• [0010]
    As is described in WO 00/54023, a sample containing analyte is applied to the sorbent by feeding a liquid containing the sample through the bore containing the sorbent. The sample is then retained on the sorbent. A wash liquid can the be fed through the cartridge to wash the sorbent. In order to be able to subject the analyte to the analytical process, this is then eluted from the sorbent by means of an eluent fed through the cartridge. With this procedure, in particular the way in which the sample is applied to the sorbent with the aid of inter alia, a so-called auto-sampler is laborious, The sample is supplied in a vial, drawn up from this vial, then fed through the cartridge under pressure, during which operation sample, or at least analyte contained therein that is to be analysed, is applied to the sorbent. The sample is fed through various lines before it passes from the vial onto the sorbent. A number of disadvantages are associated with this process. When successively applying various samples to the sorbent in various cartridges it can be the case that there is still sample from a previous application left in the lines. In order to counteract this as far as possible, the lines must be flushed. Furthermore, the suction orifice, usually a needle, by means of which the sample is drawn up from the vial, always has to be cleaned in the interim or replaced in the interim in order to prevent contamination of sample in the one vial by sample from the other vial. A relatively large amount of sample is needed with this process. If small quantities of sample are available, it can prove difficult to apply sufficient sample to the sorbent in practice.
  • [0011]
    The aim of the present invention is to overcome the abovementioned problems by making simplified application of sample to the sorbent possible.
  • [0012]
    The abovementioned aim is achieved according to the invention by providing a set comprising, on the one hand, a pipette having a pipette orifice and, on the other hand, a cartridge, wherein the cartridge comprises:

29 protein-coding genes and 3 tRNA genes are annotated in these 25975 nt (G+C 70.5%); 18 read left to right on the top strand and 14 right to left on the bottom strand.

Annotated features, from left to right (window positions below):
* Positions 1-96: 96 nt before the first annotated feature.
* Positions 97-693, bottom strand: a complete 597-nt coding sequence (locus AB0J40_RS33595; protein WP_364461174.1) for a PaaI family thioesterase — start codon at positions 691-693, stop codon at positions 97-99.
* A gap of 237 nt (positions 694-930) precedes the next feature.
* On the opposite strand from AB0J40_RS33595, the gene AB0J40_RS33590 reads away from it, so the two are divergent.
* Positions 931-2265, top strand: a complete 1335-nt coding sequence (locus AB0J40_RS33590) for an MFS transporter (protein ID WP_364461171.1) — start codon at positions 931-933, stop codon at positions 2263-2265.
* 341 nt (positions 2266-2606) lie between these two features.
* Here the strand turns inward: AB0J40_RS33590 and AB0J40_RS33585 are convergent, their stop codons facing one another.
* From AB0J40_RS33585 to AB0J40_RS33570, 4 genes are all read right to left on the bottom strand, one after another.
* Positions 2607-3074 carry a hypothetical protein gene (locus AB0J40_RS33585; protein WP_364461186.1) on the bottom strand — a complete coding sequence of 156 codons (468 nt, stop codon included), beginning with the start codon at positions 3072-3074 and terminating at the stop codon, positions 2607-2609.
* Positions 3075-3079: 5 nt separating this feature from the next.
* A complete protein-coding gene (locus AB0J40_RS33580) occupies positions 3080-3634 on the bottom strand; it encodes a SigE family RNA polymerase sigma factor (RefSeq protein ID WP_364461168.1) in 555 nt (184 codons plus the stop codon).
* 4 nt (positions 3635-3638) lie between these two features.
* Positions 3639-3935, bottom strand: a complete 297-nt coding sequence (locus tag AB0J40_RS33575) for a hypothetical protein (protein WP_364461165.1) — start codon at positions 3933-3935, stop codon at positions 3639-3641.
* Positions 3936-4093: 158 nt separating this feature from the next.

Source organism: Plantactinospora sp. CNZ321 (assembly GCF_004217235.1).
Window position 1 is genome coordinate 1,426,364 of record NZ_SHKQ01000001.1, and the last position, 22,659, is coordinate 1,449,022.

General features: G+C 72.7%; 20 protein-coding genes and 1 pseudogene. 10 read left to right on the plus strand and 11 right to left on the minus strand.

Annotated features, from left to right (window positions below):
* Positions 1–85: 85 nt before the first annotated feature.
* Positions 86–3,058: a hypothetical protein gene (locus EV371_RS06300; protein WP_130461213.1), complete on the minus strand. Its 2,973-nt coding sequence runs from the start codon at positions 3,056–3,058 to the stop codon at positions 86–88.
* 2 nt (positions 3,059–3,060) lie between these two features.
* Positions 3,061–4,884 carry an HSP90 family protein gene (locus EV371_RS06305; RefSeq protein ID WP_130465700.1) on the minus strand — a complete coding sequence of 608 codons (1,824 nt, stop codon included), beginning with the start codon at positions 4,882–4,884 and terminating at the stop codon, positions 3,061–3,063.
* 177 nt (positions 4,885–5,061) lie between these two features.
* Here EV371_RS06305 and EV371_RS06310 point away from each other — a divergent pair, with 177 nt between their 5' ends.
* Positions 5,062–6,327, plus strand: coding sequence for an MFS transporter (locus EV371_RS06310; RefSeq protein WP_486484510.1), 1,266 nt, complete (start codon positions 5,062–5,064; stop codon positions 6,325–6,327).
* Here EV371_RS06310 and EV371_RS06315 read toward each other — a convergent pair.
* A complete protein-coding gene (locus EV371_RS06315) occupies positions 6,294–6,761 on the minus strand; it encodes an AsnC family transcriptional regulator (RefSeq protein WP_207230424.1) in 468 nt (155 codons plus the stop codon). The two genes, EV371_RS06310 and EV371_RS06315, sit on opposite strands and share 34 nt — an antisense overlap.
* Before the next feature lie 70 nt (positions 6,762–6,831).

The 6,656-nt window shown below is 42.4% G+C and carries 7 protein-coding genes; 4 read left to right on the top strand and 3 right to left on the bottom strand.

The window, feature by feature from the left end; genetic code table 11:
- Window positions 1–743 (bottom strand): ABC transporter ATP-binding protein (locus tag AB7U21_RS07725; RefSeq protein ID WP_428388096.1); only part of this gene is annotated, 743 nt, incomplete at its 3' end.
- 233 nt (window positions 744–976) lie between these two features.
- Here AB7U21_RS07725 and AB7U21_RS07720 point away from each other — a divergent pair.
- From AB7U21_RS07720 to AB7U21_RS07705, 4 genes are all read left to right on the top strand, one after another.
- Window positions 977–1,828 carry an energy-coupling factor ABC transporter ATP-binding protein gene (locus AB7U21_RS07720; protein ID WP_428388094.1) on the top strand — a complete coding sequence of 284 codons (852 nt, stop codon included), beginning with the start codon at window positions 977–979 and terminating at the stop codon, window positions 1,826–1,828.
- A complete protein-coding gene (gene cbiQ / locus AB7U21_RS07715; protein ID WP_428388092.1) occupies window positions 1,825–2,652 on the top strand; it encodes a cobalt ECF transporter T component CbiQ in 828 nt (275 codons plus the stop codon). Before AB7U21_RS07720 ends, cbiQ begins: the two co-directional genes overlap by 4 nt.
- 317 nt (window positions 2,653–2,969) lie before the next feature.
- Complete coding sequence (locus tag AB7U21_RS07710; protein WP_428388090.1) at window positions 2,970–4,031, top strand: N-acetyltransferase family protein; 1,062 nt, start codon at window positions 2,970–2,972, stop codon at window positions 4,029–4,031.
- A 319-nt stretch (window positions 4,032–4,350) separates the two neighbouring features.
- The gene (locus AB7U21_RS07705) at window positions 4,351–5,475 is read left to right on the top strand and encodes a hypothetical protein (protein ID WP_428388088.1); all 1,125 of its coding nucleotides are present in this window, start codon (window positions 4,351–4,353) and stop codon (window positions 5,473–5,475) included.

• [0013]
    a housing,
  • [0014]
    a chamber, containing a sorbent, provided in the housing;
  • [0015]
    an inlet at connects the chamber to the outside of the housing and that has an inlet orifice on the outside of the housing;
  • [0016]
    an outlet that connects the chamber to the outside of the housing;
  • [0017]
    an inlet closure that is permeable to fluid and impermeable to the sorbent, which inlet closure extends over the entire inlet passage;
  • [0018]
    an outlet closure, as a mesh, that is permeable to fluid and impermeable to the sorbent, which outlet closure extends over the entire outlet passage;
  • [0019]
    wherein the pipette orifice can be accommodated in the inlet orifice.
  • [0020]
    With this arrangement the pipette can be either a manual pipette or a pipette forming part of a pipetting robot. With this arrangement the pipette contains sample that is fed directly from the pipette to the cartridge, in particular is applied onto the sorbent contained therein. In order to ensure that the sample contained in the pipette passes into the sorbent containing chamber of the cartridge, it is important which this arrangement that the pipette orifice can be accommodated in the inlet orifice. Applying sample to the sorbent in this way prevents retention of sample in line systems, and it is furthermore possible to ensure that all the sample passes onto the sorbent, even in the case of very small amounts of sample, for example samples of less than 15 μl. This is because the complete sample can be injected into the cartridge. The more sample passes onto the sorbent the more sensitive will be the final analysis. A further advantage is that using a set of this type it is possible even to apply the sample to the sorbent in the field. Thus, this no longer has to take place in special sampling or analytical equipment. Here, in the field is understood to be not only in the open air but also in a laboratory or some other place where the sample is taken. The sample can then be transferred immediately to the sorbent after it has been taken using the pipette. The invention thus provides a very simple injection principle for applying sample to the sorbent.
  • [0021]